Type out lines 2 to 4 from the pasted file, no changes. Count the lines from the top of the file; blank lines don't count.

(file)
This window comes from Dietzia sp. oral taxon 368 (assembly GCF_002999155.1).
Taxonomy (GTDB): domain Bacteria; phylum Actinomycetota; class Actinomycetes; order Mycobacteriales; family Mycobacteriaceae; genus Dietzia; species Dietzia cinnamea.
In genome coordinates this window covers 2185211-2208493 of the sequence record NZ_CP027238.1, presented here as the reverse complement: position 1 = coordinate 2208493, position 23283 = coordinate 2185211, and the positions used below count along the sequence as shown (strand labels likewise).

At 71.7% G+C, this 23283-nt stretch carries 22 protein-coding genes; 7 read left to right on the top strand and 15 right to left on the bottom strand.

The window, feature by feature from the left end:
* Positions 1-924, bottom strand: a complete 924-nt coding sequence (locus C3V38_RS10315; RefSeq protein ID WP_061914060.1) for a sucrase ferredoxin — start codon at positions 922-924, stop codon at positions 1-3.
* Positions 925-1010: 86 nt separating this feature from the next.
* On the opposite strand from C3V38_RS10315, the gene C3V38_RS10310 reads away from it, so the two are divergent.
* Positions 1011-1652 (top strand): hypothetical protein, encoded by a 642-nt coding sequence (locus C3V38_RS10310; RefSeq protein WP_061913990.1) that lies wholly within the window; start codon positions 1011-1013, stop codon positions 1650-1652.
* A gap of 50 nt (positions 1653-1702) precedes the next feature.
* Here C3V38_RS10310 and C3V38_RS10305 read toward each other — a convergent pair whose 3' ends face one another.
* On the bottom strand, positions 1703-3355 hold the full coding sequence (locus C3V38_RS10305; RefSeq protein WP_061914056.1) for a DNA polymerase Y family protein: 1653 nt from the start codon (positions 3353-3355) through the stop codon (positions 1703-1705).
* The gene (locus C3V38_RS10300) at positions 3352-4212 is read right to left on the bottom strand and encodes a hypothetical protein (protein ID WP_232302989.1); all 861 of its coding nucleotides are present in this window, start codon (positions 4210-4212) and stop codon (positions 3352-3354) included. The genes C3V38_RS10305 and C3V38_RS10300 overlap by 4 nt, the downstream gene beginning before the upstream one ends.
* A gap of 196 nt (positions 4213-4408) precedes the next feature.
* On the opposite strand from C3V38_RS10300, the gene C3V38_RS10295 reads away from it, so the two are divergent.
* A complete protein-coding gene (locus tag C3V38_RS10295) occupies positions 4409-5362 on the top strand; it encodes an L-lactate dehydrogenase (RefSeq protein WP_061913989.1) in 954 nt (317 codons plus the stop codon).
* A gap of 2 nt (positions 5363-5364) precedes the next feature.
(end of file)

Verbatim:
Taxonomy (GTDB): domain Bacteria; phylum Actinomycetota; class Actinomycetes; order Mycobacteriales; family Mycobacteriaceae; genus Dietzia; species Dietzia cinnamea.
In genome coordinates this window covers 2185211-2208493 of the sequence record NZ_CP027238.1, presented here as the reverse complement: position 1 = coordinate 2208493, position 23283 = coordinate 2185211, and the positions used below count along the sequence as shown (strand labels likewise).

At 71.7% G+C, this 23283-nt stretch carries 22 protein-coding genes; 7 read left to right on the top strand and 15 right to left on the bottom strand.